But, as I sat one night with my journal in hand, heartbroken over the loss of my first love and all together confused as to how and why it all happened to begin with, I gathered my courage and told God I was ready to start walking the difficult road ahead. I prayed, studied and researched for months allowing everything I had believed up to that point to be re-examined. I talked to people on similar journeys and, in doing so, found those who were both completely in love with their same-sex spouse and also completely in love with God, without any conflict between the two. That was when I began to realize that there didn't have to be a dichotomy between my faith and sexuality, as I had been led to believe. Finally, after a long and difficult climb, the Scriptures in question settled in my heart, I found the answers I needed and knew that in God's eyes, I was not only accepted but also loved for exactly how He made me.Amber's relationship with her family continued, though strained for a while. However, she eventually began dating another woman and it became serious. So the family ties were snipped, with the exception of one cousin and one uncle, both of whom maintained a supportive relationship with her.
The odds were high, however, that my family would not feel the same. Anxiety, panic attacks and nightmares swelled as I approached the day where telling them my truth would disappoint and break the illusion of that "perfect Focus family". As I mustered every ounce of strength I had on that chilly April day, I looked my family in the eyes and said those three small, but life-altering words, "I am gay." With my exposed heart hanging in the air, I awaited their response. To my deep dismay, the only response that came out of my dad's mouth was, "I have nothing to say to you right now," and he walked out the door.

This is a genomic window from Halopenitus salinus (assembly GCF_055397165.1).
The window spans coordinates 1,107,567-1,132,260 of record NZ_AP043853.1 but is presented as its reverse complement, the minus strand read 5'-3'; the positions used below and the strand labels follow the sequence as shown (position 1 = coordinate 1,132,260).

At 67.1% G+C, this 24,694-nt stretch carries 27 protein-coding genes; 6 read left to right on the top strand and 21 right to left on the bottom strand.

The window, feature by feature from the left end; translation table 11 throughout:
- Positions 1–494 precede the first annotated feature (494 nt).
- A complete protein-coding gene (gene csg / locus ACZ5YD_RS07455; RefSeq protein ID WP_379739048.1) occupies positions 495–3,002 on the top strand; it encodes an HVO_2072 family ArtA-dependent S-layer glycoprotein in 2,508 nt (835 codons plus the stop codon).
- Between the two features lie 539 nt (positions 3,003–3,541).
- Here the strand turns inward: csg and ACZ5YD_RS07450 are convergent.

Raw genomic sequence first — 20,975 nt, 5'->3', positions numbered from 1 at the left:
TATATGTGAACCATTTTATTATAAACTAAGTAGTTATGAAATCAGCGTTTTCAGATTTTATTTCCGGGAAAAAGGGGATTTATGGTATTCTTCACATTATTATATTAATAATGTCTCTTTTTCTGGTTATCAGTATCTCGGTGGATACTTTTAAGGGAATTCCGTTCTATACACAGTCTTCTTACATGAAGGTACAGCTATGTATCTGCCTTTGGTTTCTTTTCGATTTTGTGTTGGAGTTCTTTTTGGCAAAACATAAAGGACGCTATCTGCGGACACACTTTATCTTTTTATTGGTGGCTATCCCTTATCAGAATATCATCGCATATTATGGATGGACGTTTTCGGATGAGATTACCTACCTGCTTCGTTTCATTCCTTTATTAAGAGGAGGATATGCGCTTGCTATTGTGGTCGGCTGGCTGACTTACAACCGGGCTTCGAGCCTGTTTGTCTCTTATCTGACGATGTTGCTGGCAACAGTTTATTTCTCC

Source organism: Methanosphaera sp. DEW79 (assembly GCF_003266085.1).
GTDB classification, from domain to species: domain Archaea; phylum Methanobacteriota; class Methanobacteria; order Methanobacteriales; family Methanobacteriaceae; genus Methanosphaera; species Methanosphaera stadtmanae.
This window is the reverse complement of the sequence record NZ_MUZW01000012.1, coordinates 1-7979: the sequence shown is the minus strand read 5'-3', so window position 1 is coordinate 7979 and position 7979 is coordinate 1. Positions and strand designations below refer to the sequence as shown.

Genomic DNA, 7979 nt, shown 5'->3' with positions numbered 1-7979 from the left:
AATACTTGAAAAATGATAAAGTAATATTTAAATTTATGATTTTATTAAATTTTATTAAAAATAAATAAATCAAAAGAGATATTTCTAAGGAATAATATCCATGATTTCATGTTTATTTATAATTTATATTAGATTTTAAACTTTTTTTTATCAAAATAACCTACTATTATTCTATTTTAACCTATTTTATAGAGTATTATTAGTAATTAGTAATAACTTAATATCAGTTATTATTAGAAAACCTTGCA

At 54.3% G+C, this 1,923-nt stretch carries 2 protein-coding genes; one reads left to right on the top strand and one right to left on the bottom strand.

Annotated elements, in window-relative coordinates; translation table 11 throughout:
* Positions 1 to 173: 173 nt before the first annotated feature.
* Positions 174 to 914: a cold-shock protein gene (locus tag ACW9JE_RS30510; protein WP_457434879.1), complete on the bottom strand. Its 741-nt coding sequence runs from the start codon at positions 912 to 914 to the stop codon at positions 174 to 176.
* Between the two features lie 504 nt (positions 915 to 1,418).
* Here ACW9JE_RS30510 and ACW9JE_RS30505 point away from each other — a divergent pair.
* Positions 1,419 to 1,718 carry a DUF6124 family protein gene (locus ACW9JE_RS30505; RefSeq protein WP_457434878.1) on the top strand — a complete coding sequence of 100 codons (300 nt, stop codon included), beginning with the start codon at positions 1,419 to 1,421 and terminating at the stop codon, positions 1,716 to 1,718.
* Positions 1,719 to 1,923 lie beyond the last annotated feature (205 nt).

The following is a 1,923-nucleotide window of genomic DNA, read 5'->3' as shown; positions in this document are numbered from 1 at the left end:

She eventually married, but none of her family (with the exception of that cousin) attended the wedding. Much less, acknowledged it.
You can read the entire essay here.
I bring up this article because I've been mulling over my relationship with the Gay Christian Network lately. It's an online community that I engage with every week -- often daily. But I often wonder why, when dealing with gay Christians who have made the mental leap to figure out that God actually loves gays, but still cling to other repressive belief systems that limit the roles of women or even gay people/families within the church.
Back in January 2015, GCN founder Justin Lee announced that he planned to outreach to organizations such as Focus on the Family to seek their support and when it comes to situations where LGBT people are shunned from their evangelical Christian families. Listening to Justin's speech, it seemed like he was seeking to partner with FotF, though he was quick to clarify that this wasn't a partnership. This was merely reaching out to educate conservative and anti-gay organizations on the effects of their rhetoric on LGBT Christians and families. Not to change their opinions, but to get them to eventually moderate how they live out their beliefs.
I was quite angry when Justin announced his engagement with Focus on the Family. People got after me. I was told that I was being uncharitable towards an organization that has specialized in being uncharitable towards LGBT people throughout my entire adulthood. Basically, I was encouraged to shut up, sit back, and let Justin do his bit.
And then I read the first-hand essay of a lesbian who has been actively shunned by her evangelical parents for the past four years -- including a parent who is an executive within Focus on the Family; an organization that Justin has specifically reached out to and made social media updates about during the past year... And I'm wondering how effective his #LiveLoveOut outreach effort truly is.